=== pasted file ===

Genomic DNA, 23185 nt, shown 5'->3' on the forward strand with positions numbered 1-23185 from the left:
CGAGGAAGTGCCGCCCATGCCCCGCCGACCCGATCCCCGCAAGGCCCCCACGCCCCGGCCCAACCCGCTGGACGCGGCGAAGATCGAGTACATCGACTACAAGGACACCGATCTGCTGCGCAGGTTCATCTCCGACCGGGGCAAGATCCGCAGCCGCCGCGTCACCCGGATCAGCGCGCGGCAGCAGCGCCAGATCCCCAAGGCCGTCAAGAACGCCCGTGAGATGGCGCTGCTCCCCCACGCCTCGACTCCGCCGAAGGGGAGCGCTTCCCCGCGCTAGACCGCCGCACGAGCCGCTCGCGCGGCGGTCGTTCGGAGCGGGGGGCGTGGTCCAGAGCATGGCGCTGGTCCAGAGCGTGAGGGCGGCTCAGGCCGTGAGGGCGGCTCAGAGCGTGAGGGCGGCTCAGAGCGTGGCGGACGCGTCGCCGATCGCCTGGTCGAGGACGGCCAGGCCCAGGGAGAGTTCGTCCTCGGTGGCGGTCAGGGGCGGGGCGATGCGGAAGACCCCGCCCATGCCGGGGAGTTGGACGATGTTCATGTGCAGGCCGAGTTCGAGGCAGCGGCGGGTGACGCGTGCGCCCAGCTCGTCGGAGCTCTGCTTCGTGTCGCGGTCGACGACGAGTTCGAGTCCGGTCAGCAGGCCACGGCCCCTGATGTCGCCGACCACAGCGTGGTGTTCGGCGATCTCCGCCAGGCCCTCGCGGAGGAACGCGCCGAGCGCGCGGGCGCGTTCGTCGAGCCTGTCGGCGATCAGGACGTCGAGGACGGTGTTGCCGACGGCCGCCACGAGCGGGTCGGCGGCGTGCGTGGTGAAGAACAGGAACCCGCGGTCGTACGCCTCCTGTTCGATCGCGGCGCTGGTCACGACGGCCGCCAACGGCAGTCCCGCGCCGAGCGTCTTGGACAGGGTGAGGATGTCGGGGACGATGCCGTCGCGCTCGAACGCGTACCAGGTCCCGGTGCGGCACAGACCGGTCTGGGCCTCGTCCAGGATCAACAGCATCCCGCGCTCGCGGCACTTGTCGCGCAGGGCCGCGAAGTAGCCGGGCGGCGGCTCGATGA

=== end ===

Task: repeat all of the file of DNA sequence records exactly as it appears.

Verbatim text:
Genomic DNA, 23185 nt, shown 5'->3' on the forward strand with positions numbered 1-23185 from the left:
CGAGGAAGTGCCGCCCATGCCCCGCCGACCCGATCCCCGCAAGGCCCCCACGCCCCGGCCCAACCCGCTGGACGCGGCGAAGATCGAGTACATCGACTACAAGGACACCGATCTGCTGCGCAGGTTCATCTCCGACCGGGGCAAGATCCGCAGCCGCCGCGTCACCCGGATCAGCGCGCGGCAGCAGCGCCAGATCCCCAAGGCCGTCAAGAACGCCCGTGAGATGGCGCTGCTCCCCCACGCCTCGACTCCGCCGAAGGGGAGCGCTTCCCCGCGCTAGACCGCCGCACGAGCCGCTCGCGCGGCGGTCGTTCGGAGCGGGGGGCGTGGTCCAGAGCATGGCGCTGGTCCAGAGCGTGAGGGCGGCTCAGGCCGTGAGGGCGGCTCAGAGCGTGAGGGCGGCTCAGAGCGTGGCGGACGCGTCGCCGATCGCCTGGTCGAGGACGGCCAGGCCCAGGGAGAGTTCGTCCTCGGTGGCGGTCAGGGGCGGGGCGATGCGGAAGACCCCGCCCATGCCGGGGAGTTGGACGATGTTCATGTGCAGGCCGAGTTCGAGGCAGCGGCGGGTGACGCGTGCGCCCAGCTCGTCGGAGCTCTGCTTCGTGTCGCGGTCGACGACGAGTTCGAGTCCGGTCAGCAGGCCACGGCCCCTGATGTCGCCGACCACAGCGTGGTGTTCGGCGATCTCCGCCAGGCCCTCGCGGAGGAACGCGCCGAGCGCGCGGGCGCGTTCGTCGAGCCTGTCGGCGATCAGGACGTCGAGGACGGTGTTGCCGACGGCCGCCACGAGCGGGTCGGCGGCGTGCGTGGTGAAGAACAGGAACCCGCGGTCGTACGCCTCCTGTTCGATCGCGGCGCTGGTCACGACGGCCGCCAACGGCAGTCCCGCGCCGAGCGTCTTGGACAGGGTGAGGATGTCGGGGACGATGCCGTCGCGCTCGAACGCGTACCAGGTCCCGGTGCGGCACAGACCGGTCTGGGCCTCGTCCAGGATCAACAGCATCCCGCGCTCGCGGCACTTGTCGCGCAGGGCCGCGAAGTAGCCGGGCGGCGGCTCGATGA